“Wait until all of court sees me.” I hold the gown to my chest and stand before the mirror, admiring the twinkling bodice in the candlelight. “Even the gift of a sapphire can’t quite compare to this.” I smile, remembering when my fellow ladies-in-waiting saw the first concrete evidence of the king’s affection: the deep blue-purple refractions of the stone glittered in their eyes.

“Imagine the look on the faces of those handsome grooms,” one of the younger girls waxes dreamily. “All of the courtiers, the lords and ladies. Imagine the look on the face of your cousin Thomas Culpeper.”

I flinch at the sound of his name. Jane’s eyes turn sharp, piercing through me—we’ve talked about this already. I swallow, compose myself, and attempt a slight smile. I blink rapidly, smoothing my palms over the full skirt. Suddenly my fingers feel numb, the softness of the silk no longer registering upon my skin.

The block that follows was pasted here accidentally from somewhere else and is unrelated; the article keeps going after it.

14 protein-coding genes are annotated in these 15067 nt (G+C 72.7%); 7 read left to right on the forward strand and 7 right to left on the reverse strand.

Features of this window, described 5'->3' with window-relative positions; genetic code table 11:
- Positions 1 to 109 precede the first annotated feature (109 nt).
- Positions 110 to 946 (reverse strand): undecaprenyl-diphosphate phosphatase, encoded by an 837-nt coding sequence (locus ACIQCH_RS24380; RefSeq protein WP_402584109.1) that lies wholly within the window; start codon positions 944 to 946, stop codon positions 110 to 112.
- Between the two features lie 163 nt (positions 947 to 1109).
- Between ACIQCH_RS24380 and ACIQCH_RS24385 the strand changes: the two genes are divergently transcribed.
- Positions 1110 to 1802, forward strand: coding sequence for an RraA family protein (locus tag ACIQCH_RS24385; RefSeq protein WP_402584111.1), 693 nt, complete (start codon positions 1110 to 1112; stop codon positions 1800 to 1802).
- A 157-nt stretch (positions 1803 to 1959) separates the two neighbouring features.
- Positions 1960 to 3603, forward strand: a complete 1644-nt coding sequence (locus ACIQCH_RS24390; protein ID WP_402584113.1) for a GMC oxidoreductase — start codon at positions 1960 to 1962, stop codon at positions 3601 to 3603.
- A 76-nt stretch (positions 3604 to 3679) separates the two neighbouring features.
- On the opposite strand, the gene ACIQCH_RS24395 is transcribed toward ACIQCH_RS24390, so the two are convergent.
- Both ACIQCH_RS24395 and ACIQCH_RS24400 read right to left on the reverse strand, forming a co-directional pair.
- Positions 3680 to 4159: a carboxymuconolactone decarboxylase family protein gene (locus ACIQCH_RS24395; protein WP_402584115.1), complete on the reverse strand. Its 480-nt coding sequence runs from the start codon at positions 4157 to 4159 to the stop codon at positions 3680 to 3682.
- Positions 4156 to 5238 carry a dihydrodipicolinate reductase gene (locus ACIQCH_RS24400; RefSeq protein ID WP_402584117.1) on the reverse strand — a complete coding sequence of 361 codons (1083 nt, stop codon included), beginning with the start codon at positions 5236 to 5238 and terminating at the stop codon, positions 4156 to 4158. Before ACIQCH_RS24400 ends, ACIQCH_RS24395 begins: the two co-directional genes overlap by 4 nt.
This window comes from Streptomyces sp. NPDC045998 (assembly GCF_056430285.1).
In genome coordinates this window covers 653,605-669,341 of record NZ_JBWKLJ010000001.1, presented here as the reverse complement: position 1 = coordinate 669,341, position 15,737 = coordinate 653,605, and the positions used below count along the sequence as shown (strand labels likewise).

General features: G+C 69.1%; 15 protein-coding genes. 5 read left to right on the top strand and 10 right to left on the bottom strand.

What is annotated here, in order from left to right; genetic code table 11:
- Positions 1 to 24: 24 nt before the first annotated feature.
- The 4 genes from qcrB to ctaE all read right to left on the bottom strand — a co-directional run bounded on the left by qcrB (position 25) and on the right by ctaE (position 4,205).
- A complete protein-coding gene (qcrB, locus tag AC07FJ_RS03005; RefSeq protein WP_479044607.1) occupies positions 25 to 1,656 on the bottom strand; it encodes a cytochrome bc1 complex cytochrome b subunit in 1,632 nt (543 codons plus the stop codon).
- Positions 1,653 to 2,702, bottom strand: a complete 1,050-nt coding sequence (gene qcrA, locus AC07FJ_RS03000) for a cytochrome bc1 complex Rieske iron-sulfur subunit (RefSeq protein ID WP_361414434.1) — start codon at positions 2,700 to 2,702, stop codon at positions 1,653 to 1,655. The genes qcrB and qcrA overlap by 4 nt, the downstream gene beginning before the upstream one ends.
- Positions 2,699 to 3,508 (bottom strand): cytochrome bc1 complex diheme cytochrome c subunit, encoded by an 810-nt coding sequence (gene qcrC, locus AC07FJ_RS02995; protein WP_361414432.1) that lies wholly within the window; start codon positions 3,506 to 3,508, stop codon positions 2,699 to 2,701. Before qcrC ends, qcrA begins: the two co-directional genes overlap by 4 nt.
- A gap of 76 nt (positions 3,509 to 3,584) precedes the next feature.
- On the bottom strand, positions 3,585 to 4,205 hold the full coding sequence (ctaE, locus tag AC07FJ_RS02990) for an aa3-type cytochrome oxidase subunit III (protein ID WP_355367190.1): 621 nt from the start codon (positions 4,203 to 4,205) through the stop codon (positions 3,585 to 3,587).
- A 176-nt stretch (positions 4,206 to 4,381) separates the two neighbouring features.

The door to my chamber opens, and a tall figure emerges from the shadows. A single glance from the duchess silences the servants’ chatter.

“I must speak with Catherine alone,” the duchess says smoothly. The servants move away from me, receding into shadows and filing silently out of the room. Jane squeezes my arm swiftly before departing.

The duchess walks into the ring of light created by the cheerful fire and the lit candles on my dressing table. Even in this golden light she appears hard, silvery, her sterling hair swept back from her white face. She levels her steel-gray gaze at me and smiles.

“The gown is beautiful, Catherine,” she says, lifting it from my arms and spreading it out carefully upon the bed; she caresses it lovingly. “We will have it fitted while you are here.”